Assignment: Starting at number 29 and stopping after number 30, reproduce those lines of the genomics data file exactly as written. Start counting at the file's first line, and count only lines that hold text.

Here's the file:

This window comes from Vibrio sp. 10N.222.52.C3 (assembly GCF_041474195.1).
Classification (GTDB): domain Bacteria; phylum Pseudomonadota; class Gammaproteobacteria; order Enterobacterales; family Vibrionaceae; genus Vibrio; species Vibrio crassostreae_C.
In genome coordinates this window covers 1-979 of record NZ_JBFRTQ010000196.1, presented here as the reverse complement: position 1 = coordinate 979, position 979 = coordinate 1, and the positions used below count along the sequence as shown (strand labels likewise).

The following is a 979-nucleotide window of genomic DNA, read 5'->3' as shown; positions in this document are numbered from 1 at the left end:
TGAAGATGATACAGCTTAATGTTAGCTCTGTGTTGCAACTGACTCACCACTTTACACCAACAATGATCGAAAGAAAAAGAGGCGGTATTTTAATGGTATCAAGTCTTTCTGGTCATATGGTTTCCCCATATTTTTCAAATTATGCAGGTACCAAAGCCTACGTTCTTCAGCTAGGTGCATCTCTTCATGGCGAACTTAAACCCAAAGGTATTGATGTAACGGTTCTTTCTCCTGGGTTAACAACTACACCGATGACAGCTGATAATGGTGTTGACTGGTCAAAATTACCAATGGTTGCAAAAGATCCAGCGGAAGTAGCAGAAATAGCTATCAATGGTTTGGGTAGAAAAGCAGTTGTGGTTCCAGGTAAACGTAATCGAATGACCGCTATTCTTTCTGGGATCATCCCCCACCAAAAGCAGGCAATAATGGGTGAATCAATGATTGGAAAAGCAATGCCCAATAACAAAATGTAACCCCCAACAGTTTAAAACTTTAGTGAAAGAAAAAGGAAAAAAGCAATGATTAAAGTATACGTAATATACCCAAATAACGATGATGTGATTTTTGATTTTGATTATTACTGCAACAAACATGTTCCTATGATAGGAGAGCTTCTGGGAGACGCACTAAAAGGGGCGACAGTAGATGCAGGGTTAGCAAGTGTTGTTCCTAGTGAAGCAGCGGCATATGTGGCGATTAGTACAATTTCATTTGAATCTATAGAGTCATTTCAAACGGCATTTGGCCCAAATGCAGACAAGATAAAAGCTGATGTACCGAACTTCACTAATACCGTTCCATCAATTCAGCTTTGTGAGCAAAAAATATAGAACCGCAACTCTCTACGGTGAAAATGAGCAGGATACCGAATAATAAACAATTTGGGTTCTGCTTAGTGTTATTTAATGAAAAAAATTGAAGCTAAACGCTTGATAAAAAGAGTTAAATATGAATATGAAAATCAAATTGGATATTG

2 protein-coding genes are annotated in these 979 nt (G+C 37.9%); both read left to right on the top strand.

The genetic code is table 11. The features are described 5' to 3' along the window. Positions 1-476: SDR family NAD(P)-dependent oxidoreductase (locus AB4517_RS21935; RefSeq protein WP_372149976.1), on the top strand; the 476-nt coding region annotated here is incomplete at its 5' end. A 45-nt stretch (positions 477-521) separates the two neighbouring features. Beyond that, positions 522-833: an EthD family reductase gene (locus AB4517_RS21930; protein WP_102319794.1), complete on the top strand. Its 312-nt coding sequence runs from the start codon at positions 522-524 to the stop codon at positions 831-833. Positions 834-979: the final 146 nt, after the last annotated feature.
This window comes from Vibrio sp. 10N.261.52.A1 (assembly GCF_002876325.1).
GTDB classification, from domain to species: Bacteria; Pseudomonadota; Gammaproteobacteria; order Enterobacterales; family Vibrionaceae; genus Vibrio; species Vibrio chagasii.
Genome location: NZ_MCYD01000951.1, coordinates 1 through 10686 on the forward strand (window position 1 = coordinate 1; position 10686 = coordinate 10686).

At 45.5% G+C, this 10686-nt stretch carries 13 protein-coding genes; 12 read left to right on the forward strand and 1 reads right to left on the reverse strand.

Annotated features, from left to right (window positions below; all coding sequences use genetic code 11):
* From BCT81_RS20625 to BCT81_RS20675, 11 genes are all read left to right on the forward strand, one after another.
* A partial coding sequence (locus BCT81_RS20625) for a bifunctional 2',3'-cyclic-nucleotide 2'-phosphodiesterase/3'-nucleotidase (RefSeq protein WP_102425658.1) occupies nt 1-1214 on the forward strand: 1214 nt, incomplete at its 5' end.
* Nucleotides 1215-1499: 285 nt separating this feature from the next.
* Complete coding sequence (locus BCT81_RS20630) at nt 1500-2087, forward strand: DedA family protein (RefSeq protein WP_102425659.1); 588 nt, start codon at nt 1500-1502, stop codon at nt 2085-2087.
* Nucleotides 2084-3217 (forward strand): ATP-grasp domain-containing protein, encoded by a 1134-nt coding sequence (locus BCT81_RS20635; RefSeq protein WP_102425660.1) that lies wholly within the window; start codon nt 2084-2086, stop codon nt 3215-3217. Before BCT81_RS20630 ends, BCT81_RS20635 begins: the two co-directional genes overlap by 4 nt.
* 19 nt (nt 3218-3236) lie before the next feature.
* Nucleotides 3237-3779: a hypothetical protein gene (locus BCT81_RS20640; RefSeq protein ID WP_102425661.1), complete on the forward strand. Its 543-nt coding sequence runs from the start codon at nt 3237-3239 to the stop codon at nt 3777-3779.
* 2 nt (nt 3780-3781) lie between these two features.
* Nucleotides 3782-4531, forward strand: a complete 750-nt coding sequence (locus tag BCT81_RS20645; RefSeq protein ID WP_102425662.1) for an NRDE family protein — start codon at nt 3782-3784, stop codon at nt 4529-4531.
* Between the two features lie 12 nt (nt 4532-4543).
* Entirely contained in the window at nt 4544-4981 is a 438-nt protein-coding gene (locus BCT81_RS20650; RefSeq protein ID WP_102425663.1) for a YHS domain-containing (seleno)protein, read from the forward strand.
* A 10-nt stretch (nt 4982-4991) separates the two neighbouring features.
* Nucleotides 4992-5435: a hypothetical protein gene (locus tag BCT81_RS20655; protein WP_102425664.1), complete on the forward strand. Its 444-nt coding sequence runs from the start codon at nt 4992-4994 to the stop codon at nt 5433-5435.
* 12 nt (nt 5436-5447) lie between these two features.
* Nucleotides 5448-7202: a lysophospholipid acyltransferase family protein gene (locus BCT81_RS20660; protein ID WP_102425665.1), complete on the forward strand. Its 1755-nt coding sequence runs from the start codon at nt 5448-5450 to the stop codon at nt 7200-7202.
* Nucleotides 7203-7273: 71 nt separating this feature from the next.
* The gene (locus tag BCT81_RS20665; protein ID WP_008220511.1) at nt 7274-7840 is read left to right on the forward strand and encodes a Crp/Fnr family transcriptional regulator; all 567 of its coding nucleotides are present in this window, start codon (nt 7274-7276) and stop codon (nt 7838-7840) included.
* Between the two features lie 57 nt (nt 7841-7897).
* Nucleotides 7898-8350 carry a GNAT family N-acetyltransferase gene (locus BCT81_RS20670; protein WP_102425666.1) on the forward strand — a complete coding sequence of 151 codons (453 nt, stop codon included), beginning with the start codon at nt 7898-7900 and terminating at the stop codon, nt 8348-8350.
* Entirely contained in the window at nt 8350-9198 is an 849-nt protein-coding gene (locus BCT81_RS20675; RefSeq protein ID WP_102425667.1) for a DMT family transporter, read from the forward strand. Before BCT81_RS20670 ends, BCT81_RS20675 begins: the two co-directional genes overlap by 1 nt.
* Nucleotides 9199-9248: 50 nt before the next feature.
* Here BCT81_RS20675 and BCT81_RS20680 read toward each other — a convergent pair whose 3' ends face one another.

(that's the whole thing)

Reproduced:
* The gene (locus tag BCT81_RS20665; protein ID WP_008220511.1) at nt 7274-7840 is read left to right on the forward strand and encodes a Crp/Fnr family transcriptional regulator; all 567 of its coding nucleotides are present in this window, start codon (nt 7274-7276) and stop codon (nt 7838-7840) included.
* Between the two features lie 57 nt (nt 7841-7897).